Astroberry Setup – tips and tricks
Getting power to Astroberry
If you are using Astroberry or Stellarmate as your system image on a RPi then make sure the power supply to the RPi is adequate – do not share power unless you are sure that it is a good 5v supply with around 3a is getting to you RPi. Strange behavior has been seen when power is inadequate and even crashes can occur.
You can provide power in many different ways but I always try to ensure the minimum of trailing wires with everything on the mount and just one decent power supply cable. Note: I use an IOptron CEM60 as my primary mount, great payload and it has convenient 12v dc power sockets located in the mount head making this quite easy – no cable drag when slewing / guiding.
Your needs will depend on:
- Portable imaging or if it is (semi) permanent at home?
- Your Mount payload – remember the 50% load rule for the best guiding.
- Your Tolerance of trailing cables!
Some suggested options include:
- Power the RPi from a powered USB hub on the mount (with sufficient power) via a USB to C-type socket cable;
- Build yourself a “Power box” that takes input of 12v but gives an output of 5.1v (with enough juice). You can either use a car USB C socket like this one or buy an inexpensive $/£5 board to smooth and convert the power and stick it in a plastic hobby case. I use both dependent on which rig I am using.
- Some Battery tanks (like the Celestron / skywatcher ones) have USB power sockets built in.
- Run the RPi off a decent lithium power bank – I have a 22k amp hour one that will last all night, and more so best to get a big one – they are quite cheap online these days and great when out in the field away from plug sockets.
How you communicate with your Astroberry can have a big bearing on the experience you ultimately have. Through trial and error, I have experimented with a fixed IP cable and variants of Wi-fi, both of which have pros and cons and which changed how I use Astroberry depending on my circumstances.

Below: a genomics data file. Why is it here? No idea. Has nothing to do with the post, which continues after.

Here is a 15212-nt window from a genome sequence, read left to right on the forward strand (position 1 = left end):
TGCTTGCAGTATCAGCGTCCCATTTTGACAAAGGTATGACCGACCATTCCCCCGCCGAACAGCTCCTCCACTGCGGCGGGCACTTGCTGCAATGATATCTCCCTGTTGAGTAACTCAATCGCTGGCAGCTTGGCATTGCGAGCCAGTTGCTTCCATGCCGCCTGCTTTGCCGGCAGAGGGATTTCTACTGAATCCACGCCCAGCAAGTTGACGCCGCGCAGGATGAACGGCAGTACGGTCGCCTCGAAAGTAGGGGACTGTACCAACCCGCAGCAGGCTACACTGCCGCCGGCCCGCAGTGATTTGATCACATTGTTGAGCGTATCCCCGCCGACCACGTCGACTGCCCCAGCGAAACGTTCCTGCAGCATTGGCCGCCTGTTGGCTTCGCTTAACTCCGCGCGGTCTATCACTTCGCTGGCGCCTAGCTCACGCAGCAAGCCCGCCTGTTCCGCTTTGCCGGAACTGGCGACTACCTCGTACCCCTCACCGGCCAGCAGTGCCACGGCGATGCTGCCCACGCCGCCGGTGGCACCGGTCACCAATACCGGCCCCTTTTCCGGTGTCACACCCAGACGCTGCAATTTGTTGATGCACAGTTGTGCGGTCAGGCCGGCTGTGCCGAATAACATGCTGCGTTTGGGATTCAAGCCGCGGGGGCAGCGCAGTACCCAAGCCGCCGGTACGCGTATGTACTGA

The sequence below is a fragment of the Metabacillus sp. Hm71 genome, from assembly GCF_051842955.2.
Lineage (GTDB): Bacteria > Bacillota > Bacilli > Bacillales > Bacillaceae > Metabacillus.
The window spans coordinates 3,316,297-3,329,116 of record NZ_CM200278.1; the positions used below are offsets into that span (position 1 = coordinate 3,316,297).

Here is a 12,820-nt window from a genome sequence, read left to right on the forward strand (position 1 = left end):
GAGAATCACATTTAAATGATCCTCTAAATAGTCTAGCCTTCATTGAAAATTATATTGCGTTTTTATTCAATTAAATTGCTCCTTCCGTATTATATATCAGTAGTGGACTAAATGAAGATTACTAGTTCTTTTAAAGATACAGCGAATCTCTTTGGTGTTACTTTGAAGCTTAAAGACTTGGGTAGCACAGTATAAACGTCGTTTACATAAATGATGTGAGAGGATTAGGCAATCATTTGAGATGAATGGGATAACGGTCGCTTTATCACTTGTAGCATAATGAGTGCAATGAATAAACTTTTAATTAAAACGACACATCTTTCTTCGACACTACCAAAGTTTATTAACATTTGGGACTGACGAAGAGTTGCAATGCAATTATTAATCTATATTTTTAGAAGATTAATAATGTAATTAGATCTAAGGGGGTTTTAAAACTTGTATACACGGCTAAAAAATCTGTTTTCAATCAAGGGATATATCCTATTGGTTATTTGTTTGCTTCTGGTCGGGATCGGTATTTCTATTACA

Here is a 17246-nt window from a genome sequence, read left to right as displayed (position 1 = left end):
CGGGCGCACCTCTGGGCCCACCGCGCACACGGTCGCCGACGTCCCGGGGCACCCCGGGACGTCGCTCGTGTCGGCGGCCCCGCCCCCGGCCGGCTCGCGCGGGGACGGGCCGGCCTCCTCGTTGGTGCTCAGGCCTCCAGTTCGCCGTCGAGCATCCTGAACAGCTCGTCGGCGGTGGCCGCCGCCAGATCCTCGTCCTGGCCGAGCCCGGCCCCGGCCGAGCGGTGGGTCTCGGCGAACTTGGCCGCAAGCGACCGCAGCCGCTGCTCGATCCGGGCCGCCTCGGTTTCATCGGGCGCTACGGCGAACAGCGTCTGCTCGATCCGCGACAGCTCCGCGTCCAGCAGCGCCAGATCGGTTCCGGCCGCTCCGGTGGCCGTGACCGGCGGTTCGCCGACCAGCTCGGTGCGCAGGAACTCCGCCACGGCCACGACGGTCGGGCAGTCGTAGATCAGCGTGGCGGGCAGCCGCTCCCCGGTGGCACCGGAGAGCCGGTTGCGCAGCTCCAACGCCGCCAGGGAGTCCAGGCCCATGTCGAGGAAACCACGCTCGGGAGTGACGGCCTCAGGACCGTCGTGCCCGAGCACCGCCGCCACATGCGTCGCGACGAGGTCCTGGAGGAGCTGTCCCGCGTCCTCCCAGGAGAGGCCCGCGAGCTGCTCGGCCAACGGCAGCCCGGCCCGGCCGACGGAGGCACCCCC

Using a Network Cable
There are lots of decent cables around but I suggest a good quality one like this UGreen cat 7 one as the connectors are decent, the cable is light and its fast.
- This will always give you the best performance and eliminate many problems caused by slow and poor Wi-fi connections.
- Kstars/Ekos (or other software) can be run on a laptop – no speed issues for connections to your RPi INDI server.
- Images can be downloaded and plate solving done on the laptop improving performance (unless its an old slow one )
- A decent cable of the right length can be expensive;
- Fragile connectors – they break if you tread on them or yank them too hard;
- Trailing cables in the dark usually mean trouble;
- Cable drag on your mount when slewing/tracking;
- If you plug it into a PC outside – most times that means you will be outside with it and you may have to manage for condensation over night on the laptop.
My current favourite is to connect the Ethernet cable using the outside main power cable to my router inside the house – TP-Link do some cheap ethernet to mains converters – see AV100 Gigabit Powerline as a good example. Just make sure you share the same fuse box circuit to get connectivity. These work really well with great speeds.
There are constraints using a Wi-fi only solution but I still prefer this as I hate cables and love being inside with a glass of wine on a cold winters night. It also makes one of my rigs very portable for taking out into the field.
My best approach to Wi-Fi is to have the RPi run Kstars / Ekos / INDI itself and manage the whole process – I use VNC viewer to remote into the RPi and control the whole session as if it were local. All images are stored to a removable USB / SD Card on the RPi to make their later transfer easy. I have also added a Wi-fi dongle to my setup because the RPi on-board Wi-fi can sometimes have poor signal.
- No cables, love it!
- Kstars/Ekos or other software runs exclusively on the RPi – poor WiFi connection does not affect your imaging even if the connection drops out. Great if using Ekos Scheduler to automate a session.
- No expensive laptop getting damp outside;
- When offsite, control the whole session using a tablet (Apple or Android) – just install the VNC client and configure Astroberry as a hotspot and away you go – less battery life issues than with laptop battery;
- You can sit inside, snug and warm being sociable with the family (if you want too, of course ).
- You need a decent garden Wi-Fi router, preferably 5G;
- Kstars/Ekos or other software cannot be run on a laptop in client mode as if the connection drops (which it can do often when slewing with ) it ruins your imaging session – you can experience wifi drop outs from your Rpi – this can be due to power supply or wifi interference from neighbours.